Obviously this site continues to be a work in progress. We welcome suggestions, corrections, and especially new information; we are diligently searching in all the known sources, but we urge readers to tell us about books and manuscripts once in Morris’s possession that we may have overlooked.

We should add that we maintain another website devoted to the Kelmscott Chaucer.

William S. Peterson (wsp@umd.edu) & Sylvia Holton Peterson (swholton2@cs.com)


Friday, 30 April 2021

William Morris and arsenic

A resource to give Morris enthusiasts some material to use to counteract the ongoing and pernicious 'urban myth' that Morris poisoned his customers with arsenic from his wallpapers.


Morris's Pimpernel wallpaper design, registered 1876.


Read onward here.



Sunday, 4 April 2021

Happy Egg Painting!

 Some lovely painted eggs inspired by 'Golden Lily', an 1870 pattern by William Morris and John Henry Dearle.


Sunday, 21 March 2021

Happy 187th Birthday William Morris

 


Our cake pattern this year was 'Sweet Briar' by J.H. Dearle.

The cake is a lemon sponge, with homemade strawberry compote filling and lemon buttercream, decorated with buttercream flowers, leaves, and vines. 

Watch at 2:39 for a surprise!

Friday, 19 March 2021

WMSC Morris Birthday Event!

Just a reminder about the Members only upcoming celebration of William Morris' 187th Birthday, with poetry, a cake team mini-presentation, and the unveiling of the 2021 cake design!

March 21st, 2021 at 2pm EST.


A selection of cakes from 2002-2019

Any guesses for this year's pattern?




Not yet a member? Join the WMSC and attend the celebration!


Sunday, 14 March 2021

Red House Virtual Tour

 For everyone that has been missing Red House this past year, take a look at the tour below!



Gardens, murals, textiles! 

Friday, 5 March 2021

Morris Inspired Home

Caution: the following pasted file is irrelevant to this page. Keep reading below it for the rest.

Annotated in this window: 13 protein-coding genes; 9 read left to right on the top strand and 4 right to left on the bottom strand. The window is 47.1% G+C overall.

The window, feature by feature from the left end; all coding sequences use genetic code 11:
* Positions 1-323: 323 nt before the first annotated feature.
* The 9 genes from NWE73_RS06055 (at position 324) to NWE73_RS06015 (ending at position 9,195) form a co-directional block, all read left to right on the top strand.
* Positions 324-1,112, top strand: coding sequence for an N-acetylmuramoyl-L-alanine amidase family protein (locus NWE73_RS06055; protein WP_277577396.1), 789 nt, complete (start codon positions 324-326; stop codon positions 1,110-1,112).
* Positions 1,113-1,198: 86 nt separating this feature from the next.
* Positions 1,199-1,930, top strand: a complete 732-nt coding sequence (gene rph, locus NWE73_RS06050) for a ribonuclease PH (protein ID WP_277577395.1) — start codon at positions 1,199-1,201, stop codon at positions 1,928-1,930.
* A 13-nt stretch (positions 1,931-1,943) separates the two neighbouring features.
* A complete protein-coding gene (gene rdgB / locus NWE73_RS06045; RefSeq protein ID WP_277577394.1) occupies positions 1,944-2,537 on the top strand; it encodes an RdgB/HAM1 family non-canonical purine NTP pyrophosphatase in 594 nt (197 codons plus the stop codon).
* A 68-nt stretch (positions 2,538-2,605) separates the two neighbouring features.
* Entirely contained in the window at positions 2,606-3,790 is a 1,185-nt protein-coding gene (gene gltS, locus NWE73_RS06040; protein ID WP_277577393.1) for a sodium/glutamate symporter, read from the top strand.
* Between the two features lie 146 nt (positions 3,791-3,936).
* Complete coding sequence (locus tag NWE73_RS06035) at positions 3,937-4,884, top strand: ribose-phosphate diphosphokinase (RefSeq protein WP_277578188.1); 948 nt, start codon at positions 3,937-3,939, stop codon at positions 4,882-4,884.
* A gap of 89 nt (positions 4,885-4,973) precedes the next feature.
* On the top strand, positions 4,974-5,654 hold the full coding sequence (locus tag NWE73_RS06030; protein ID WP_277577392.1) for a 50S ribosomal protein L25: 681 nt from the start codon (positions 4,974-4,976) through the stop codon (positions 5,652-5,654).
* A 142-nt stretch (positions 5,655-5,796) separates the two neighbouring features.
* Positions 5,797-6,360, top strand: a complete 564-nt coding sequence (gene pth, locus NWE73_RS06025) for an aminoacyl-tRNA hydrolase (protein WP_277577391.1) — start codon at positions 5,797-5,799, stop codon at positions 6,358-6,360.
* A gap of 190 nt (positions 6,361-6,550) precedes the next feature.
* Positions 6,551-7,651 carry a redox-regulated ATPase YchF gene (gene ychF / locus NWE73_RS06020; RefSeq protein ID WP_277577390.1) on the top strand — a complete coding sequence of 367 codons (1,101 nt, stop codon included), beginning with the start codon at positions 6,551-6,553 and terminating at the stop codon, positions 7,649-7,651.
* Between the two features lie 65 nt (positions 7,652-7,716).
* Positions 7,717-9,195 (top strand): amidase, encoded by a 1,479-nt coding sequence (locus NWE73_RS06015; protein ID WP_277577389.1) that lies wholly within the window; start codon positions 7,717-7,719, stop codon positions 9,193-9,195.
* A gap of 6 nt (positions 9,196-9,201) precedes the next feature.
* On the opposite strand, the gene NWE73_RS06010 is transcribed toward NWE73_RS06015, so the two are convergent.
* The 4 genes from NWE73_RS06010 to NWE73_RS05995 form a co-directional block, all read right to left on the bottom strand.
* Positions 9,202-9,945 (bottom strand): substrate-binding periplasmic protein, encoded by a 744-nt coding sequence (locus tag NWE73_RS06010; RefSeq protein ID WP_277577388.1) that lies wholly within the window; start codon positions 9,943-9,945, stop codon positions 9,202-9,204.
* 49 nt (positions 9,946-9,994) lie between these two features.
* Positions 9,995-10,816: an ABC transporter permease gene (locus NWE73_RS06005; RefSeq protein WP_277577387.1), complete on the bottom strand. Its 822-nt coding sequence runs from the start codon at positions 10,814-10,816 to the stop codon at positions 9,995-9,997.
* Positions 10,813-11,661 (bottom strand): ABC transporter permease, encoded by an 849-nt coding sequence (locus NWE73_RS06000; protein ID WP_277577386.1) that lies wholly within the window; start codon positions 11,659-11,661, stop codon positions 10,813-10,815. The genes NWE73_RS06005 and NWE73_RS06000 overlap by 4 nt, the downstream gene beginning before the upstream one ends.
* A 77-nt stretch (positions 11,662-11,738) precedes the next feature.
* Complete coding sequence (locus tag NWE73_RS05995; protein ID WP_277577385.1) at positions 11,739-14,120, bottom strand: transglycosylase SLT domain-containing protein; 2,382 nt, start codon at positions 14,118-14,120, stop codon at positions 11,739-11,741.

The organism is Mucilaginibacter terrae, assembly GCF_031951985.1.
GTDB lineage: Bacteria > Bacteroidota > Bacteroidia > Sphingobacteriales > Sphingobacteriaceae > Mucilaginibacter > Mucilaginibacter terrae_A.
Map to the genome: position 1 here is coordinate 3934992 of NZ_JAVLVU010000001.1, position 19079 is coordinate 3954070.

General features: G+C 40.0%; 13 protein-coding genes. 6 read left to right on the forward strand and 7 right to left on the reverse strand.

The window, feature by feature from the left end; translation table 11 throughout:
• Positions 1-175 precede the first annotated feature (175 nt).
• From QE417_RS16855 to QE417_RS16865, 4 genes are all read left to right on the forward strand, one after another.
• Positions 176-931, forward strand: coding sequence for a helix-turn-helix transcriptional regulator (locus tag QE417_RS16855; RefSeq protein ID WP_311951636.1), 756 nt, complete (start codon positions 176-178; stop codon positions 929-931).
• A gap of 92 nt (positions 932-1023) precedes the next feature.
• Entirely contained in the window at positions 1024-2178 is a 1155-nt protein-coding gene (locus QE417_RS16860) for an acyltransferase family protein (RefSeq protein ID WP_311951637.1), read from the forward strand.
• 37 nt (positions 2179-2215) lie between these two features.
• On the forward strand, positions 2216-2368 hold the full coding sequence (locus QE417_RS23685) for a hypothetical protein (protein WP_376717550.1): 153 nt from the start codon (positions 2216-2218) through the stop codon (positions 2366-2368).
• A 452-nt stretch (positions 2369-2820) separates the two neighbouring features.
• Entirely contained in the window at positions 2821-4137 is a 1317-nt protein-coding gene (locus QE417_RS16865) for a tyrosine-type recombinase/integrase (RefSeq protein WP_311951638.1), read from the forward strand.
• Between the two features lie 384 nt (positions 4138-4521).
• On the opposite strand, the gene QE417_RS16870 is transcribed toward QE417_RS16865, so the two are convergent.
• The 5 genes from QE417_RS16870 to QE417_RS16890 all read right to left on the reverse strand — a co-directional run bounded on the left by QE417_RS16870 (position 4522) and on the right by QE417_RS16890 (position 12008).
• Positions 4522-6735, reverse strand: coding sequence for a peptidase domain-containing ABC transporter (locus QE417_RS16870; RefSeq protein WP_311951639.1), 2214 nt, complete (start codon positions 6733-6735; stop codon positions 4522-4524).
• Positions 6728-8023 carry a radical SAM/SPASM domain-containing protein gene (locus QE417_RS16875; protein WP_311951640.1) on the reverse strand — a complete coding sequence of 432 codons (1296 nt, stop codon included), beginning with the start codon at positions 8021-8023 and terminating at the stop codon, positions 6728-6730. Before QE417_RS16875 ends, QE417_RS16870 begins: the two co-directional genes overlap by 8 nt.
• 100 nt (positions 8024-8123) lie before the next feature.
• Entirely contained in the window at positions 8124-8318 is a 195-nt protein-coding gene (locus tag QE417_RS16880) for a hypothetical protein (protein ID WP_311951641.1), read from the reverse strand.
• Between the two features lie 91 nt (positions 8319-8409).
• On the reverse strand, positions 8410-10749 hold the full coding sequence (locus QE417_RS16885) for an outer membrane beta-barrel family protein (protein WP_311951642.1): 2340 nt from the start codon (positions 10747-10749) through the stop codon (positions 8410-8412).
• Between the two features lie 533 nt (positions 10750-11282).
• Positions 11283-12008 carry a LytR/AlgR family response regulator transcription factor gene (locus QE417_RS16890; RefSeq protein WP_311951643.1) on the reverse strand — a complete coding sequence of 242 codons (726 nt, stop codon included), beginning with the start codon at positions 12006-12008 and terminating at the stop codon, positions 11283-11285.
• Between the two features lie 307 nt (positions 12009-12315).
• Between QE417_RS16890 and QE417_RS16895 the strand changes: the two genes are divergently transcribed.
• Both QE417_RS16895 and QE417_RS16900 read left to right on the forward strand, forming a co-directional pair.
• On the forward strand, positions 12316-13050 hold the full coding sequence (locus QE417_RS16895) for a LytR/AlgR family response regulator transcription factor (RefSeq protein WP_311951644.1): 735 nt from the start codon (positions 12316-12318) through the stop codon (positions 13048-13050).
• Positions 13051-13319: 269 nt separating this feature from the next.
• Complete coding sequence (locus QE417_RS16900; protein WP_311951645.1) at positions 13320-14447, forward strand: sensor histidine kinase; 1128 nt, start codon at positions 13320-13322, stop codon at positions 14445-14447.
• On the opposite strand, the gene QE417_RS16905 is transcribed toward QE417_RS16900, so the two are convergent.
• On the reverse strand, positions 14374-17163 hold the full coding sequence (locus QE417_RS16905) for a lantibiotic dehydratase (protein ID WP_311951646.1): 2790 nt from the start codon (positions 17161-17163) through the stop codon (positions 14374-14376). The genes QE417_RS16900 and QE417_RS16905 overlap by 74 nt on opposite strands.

Take a stroll through this house, inspired by William Morris (and featuring many a wallpaper and textile!)



A Victorian semi-detached villa, built in the early 1850s by the side of the Staffordshire and Worcestershire canal. Jane and Julian Souter live here with their cat Ginger.





Sunday, 31 January 2021

Louis C. Tiffany: A Fascination with Glass

February 21st, 2pm EST

Members Only Zoom Lecture
Not yet a member? Sign up here




As a young artist, L.C. Tiffany (1848-1933) was stimulated by the intermingling of the different art movements in his day: the Aesthetic Movement, the Arts and Crafts, and Art Nouveau. Each movement focused on the value of the decorative arts and the wish to integrate decorative art with the fine arts in architectural interiors. This conference would examine how Louis Comfort Tiffany altered his career from his desire to be an artist of easel paintings to developing a world-famous studio of leaded-glass windows, vases and lamps. His success grew from his admiration for the glass medium and from inspiring his artisans to bring out the unforeseen effects of colour, texture, and form in the molten glass.

The talk will be illustrated by works from American Tiffany collections and from the Tiffany Studios largest and most important Canadian commission in the former Erskine & American Church Montreal (now the Montreal Museum of Fine Arts’ Bourgie Concert Hall). 


Recently retired as Senior Curator of Decorative Arts, and former Curator of Canadian Art at the Montreal Museum of Fine Arts, Rosalind Pepall was responsible for a wide range of exhibitions and publications, among them: Ruhlmann: Genius of Art Deco (2003-2004), in collaboration with the Metropolitan Museum of Art, N.Y. and the Muséedes Anneés 30, Paris; the Canadian travelling exhibition, Edwin Holgate, Canadian Painter (2005-2007), and Tiffany Glass: Colour and Light (2009-2010), presented in Paris, Montreal, and Richmond, Virginia.

In 2012 she co-edited a book on Decorative Arts and Design: The Collection of the Montreal Museum of Fine Arts. In her recent book, Talking to a Portrait: Tales of an Art Curator, (Véhicule Press, Montreal, 2020), Ms. Pepall relates stories about art works – whether an oil portrait, a wilderness explorer’s sketchbook or a Tiffany lamp and how she fell under their spell.

Sunday, 24 January 2021

Lecture by E P Thompson on William Blake's poem 'London'

Recommended by John P. Murphy during his lecture on William Blake, William Morris, and the British New Left, here is the video of a Lecture by E P Thompson on William Blake's poem 'London'. Directed by Trevor Griffiths broadcast on BBC1 25 June 1970.



Monday, 18 January 2021

William Blake, William Morris, and the British New Left




Join the WMSC for a virtual lecture presented by John P. Murphy from our Emerging Scholar SeriesJanuary 24th, 2pm EST.

In the annals of English art and literature, William Blake and William Morris stand in sharp relief as figures of promethean energy: poets, artists, engravers, and utopian visionaries. In the 1950s they became vital resources for the British New Left as it confronted the twin specters of western capitalism and eastern communism. New Leftists, having broken ranks with Stalinist orthodoxy, turned to Blake and Morris for fresh models of cultural and political engagement.